Heat all ingredients together in saucepan on high; whisking constantly, with candy thermometer measuring temperature.
The mixture will begin boiling and foaming, whisk constantly until the temperature reaches 300 degrees. You may have to lift the pan off the heat for a moment to reduce foaming overflow.
When the candy thermometer reaches 300, remove from heat for about 5 minutes, until it stops foaming.
Place parchment paper over a cookie sheet. Coat the parchment paper with coconut oil to prevent sticking.
Drizzle the liquid candy carefully onto parchment paper. Allow to cool and harden.
Break the hardened candy into pieces, then toss in arrowroot powder to prevent sticking.
Store in sealed glass containers.
Adults – take one piece as needed to help with a cough and sore throat. Honey is not safe for children under the age of one year.
Some Research about the Ingredients
Glycyrrhiza glabra (licorice root) and Adhatoda vasica had an antitussive activity in mice comparable to that of codeine sulphate. From: Jahan, Y., & Siddiqui, H. H. (2012). Study of antitussive potential of Glycyrrhiza glabra and Adhatoda vasica using a cough model induced by sulphur dioxide gas in mice. International journal of Pharmaceutical Sciences and research, 3(6), 1668.
Glycyrrhiza glabra induced cough efforts in guinea pigs more effectively than codeine. From: Saha, S., Nosál’ová, G., Ghosh, D., Flešková, D., Capek, P., & Ray, B. (2011). Structural features and in vivo antitussive activity of the water extracted polymer from Glycyrrhiza glabra. International journal of biological macromolecules, 48(4), 634-638.
Throat coat, a tea including licorice, slippery elm, and marshmallow, reduced throat pain in patients. From: Brinckmann, J., Sigwart, H., & van Houten Taylor, L. (2003). Safety and efficacy of a traditional herbal medicine (Throat Coat®) in symptomatic temporary relief of pain in patients with acute pharyngitis: A multicenter, prospective, randomized, double-blinded, placebo-controlled study. The Journal of Alternative & Complementary Medicine, 9(2), 285-298.
In a study of 105 children ages 2-18 years with nighttime cough, parents rated honey favorably in reducing the cough associated with respiratory infections. From: Paul, I. M., Beiler, J., McMonagle, A., Shaffer, M. L., Duda, L., & Berlin, C. M. (2007). Effect of honey, dextromethorphan, and no treatment on nocturnal cough and sleep quality for coughing children and their parents. Archives of pediatrics & adolescent medicine, 161(12), 1140-1146.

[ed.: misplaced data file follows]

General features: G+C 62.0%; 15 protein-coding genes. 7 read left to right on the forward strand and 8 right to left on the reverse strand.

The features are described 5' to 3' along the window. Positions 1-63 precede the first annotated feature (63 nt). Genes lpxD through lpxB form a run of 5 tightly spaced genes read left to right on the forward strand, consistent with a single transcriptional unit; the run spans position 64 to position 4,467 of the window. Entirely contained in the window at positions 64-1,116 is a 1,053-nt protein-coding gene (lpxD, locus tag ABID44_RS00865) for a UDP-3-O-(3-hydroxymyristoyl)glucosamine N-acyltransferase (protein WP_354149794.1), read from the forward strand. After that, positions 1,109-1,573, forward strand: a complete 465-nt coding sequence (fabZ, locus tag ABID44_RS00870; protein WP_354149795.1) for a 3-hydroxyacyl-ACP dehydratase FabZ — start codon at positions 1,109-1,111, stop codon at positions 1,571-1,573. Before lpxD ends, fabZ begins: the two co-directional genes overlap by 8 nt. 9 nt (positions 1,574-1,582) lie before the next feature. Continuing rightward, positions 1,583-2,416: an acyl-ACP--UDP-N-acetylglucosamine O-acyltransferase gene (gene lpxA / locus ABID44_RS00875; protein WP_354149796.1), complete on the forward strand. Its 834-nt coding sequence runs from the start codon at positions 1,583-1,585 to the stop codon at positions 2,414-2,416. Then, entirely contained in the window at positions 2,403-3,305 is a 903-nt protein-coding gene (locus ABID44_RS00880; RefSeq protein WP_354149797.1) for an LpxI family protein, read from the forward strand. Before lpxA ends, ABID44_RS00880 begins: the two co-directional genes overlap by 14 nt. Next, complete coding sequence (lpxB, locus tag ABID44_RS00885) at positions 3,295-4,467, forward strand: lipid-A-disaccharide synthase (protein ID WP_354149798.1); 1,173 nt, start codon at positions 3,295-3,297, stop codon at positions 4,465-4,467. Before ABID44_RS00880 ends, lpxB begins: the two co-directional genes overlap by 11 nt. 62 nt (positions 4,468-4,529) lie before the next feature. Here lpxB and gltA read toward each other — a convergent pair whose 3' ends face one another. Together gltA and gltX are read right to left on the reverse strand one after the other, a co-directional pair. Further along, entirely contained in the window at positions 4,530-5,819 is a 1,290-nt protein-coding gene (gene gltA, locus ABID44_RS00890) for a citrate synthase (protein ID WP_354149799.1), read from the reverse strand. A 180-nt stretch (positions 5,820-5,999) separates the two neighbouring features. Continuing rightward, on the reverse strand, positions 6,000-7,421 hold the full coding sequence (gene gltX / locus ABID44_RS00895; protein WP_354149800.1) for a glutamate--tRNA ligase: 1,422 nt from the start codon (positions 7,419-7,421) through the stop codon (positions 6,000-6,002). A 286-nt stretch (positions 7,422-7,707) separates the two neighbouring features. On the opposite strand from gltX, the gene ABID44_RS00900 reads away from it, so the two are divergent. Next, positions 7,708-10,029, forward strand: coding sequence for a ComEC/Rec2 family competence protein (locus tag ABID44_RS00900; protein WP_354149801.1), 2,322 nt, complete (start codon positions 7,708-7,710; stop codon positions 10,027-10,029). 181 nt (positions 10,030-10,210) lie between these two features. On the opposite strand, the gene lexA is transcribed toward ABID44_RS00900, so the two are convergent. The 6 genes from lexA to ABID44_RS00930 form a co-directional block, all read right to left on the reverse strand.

In a double blind study of 300 children ages 1-5 years, the three different types of honey tested reduced nocturnal coughing. From: Cohen, H. A., Rozen, J., Kristal, H., Laks, Y., Berkovitch, M., Uziel, Y., … & Efrat, H. (2012). Effect of honey on nocturnal cough and sleep quality: a double-blind, randomized, placebo-controlled study. Pediatrics, 130(3), 465-471.
The antimicrobial activity of honey is reviewed. From: Molan, P. C. (1997). Honey as an antimicrobial agent. In Bee products (pp. 27-37). Springer, Boston, MA.
The immunity boosting, antimicrobial actions of ginger were discussed. From: Shakya, S. R. (2015). Medicinal uses of ginger (Zingiber officinale Roscoe) improves growth and enhances immunity in aquaculture. International Journal of Chemical Studies, 3(2), 83-87.
Ginger constituents may help relax smooth muscles of the throat related to asthma complaints. From: Townsend, E. A., Siviski, M. E., Zhang, Y., Xu, C., Hoonjan, B., & Emala, C. W. (2013). Effects of ginger and its constituents on airway smooth muscle relaxation and calcium regulation. American journal of respiratory cell and molecular biology, 48(2), 157-163.
This categorized compilation of research articles does not necessarily imply that there are adequate results to demonstrate safe and/or effective human use. These statements are not meant to diagnose, treat, or cure any diseases. The information at this page has not been evaluated by the Food and Drug Administration. Consult a Doctor before using herbs and essential oils if you have medical conditions, are taking medications, or have questions.